Corporate Culture: The Interview Evidence
43 Pages Posted: 24 Sep 2016 Last revised: 30 Aug 2018
Date Written: October 10, 2016
We conduct in-depth interviews of senior executives representing over 20% of the market capitalization of the U.S. equity market to understand: (i) the importance, antecedents and consequences of corporate culture; (ii) the mechanisms that underlie the creation and effectiveness of corporate culture; as well as (iii) the factors that deter a firm from achieving its aspirational culture. Our interviews provide the following insights. First, executives characterize culture as “a beliefs system,” “a coordination mechanism,” and “an invisible hand.” Second, most executives view culture as one of the top three factors that affect their firm’s value. Cultural fit in M&A deals is so important that most executives would walk away from a target that is a cultural misalignment. Third, culture is primarily set by the current CEO. Fourth, boards do not directly choose the firm’s culture; instead, they influence the choice of culture by picking the CEO and through their influence on specific policies like incentive compensation, hiring, firing, and promotion decisions, and the values the finance function embraces. Fifth, executives emphasize that for a firm’s culture to be effective, the firm’s espoused values must be backed up by actual behavior and norms. Sixth, an effective culture improves firm value and profitability by (i) fostering creativity and encouraging productivity; (ii) promoting more risk tolerance; (iii) mitigating myopic behavior; (iv) creating a climate for suggesting critiques and for allowing ideas to germinate organically; and (v) by compensating for mistakes in ways that the firm’s assets cannot. In addition to the above, executives suggest several sources of publicly available data to measure corporate culture.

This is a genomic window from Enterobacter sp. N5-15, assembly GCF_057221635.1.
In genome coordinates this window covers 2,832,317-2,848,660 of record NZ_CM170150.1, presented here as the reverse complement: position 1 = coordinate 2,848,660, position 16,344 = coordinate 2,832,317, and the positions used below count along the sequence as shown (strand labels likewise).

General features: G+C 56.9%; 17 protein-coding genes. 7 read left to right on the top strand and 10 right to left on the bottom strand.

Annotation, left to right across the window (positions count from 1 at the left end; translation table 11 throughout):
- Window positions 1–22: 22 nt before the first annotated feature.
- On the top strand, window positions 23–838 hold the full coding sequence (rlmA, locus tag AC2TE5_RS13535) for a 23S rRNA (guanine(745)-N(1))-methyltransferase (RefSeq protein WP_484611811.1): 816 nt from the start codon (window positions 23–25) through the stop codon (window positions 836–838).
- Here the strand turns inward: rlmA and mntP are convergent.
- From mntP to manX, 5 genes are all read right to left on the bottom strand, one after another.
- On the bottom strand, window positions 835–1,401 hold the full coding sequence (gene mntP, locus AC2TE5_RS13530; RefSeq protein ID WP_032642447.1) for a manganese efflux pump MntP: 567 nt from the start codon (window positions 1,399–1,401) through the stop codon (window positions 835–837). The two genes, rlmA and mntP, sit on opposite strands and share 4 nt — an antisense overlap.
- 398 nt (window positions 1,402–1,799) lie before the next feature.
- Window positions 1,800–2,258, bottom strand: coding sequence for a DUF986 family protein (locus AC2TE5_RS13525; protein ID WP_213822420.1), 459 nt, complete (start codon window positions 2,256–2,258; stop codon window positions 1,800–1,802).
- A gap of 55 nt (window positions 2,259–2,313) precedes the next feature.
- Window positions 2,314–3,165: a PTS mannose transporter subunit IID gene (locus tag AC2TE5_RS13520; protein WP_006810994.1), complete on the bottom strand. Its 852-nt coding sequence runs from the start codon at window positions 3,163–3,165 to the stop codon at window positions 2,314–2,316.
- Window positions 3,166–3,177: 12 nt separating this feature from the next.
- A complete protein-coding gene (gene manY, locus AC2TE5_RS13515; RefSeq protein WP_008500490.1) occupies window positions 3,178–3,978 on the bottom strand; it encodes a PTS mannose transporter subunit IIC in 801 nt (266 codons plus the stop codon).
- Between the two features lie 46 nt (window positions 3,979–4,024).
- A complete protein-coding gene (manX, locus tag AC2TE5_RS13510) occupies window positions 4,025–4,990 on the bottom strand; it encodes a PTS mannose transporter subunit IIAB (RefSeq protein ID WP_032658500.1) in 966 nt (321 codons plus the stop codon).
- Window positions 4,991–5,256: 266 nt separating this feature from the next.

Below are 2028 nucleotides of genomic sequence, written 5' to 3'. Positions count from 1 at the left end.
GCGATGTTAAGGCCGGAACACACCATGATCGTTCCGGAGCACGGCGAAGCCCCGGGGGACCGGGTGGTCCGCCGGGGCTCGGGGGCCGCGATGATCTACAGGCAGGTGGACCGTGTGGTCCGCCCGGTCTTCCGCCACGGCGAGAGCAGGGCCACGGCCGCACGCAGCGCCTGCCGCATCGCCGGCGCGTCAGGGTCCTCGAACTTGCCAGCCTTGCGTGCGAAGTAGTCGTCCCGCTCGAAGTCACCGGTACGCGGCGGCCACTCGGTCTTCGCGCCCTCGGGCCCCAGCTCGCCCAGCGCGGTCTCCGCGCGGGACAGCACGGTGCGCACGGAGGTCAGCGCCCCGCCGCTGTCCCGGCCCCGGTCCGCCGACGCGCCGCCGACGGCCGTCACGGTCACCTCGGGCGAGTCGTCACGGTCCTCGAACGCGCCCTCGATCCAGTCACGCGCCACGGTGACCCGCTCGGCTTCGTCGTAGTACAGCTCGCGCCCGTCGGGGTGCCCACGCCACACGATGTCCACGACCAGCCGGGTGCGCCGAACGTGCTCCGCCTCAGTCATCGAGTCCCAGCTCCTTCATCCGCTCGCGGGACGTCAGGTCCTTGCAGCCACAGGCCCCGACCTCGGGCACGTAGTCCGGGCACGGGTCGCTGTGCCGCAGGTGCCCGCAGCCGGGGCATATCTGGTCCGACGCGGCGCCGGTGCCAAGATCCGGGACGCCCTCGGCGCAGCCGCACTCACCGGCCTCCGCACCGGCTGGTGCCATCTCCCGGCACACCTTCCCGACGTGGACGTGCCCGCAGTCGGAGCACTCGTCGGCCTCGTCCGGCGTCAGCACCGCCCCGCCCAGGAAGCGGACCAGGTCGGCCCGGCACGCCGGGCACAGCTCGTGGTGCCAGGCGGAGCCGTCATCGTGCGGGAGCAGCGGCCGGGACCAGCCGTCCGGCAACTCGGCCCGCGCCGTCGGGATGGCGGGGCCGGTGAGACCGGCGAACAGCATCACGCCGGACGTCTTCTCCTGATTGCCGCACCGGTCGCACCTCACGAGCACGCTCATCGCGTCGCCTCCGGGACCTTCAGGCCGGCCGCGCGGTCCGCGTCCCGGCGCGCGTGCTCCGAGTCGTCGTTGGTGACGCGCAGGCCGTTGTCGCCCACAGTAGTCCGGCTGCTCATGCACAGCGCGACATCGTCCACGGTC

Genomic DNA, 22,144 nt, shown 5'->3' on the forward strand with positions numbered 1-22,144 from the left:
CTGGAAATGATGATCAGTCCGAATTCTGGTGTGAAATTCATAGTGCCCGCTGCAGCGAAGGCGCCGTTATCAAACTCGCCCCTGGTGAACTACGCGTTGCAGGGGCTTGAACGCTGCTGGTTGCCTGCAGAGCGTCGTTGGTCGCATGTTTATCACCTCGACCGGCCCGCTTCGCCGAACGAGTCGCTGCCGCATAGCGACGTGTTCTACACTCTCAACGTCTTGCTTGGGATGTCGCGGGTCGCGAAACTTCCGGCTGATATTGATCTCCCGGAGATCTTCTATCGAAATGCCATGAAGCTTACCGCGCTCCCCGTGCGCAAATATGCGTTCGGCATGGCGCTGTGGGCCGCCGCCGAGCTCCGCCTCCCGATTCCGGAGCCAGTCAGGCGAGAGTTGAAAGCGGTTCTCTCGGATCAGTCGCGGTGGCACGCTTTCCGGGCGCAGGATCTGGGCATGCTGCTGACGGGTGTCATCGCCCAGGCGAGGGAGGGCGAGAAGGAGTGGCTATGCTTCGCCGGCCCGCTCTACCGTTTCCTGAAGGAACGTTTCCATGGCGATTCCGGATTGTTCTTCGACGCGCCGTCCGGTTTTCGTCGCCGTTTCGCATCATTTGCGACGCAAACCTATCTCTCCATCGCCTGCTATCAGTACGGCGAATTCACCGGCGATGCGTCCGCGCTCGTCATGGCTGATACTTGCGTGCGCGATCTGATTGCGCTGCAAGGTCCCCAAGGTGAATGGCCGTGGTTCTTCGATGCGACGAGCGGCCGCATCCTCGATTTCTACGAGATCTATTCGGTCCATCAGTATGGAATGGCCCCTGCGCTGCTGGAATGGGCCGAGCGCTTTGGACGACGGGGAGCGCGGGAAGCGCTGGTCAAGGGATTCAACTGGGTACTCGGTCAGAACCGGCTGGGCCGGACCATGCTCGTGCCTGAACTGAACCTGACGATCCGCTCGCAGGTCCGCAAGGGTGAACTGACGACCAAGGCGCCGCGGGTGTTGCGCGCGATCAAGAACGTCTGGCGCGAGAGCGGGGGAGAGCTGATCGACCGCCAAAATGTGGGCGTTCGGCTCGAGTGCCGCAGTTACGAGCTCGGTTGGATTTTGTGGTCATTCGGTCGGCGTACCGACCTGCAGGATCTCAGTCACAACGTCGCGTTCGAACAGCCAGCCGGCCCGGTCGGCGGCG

See our related paper Corporate Culture: Evidence from the Field.
Keywords: Corporate culture, Valuation, Finance, Cultural values, Social norms, Leadership, Corporate governance, Incentive compensation, Finance function, Intangible Assets, Risk-taking, Short-termism, Myopia, Innovation, Firm value, Productivity, M&A valuation, Integrity, Trust, Ethics, Compliance, Earnings
JEL Classification: G3, Z1, D23, G23, G30, K22, M14, O16
Suggested Citation: Suggested Citation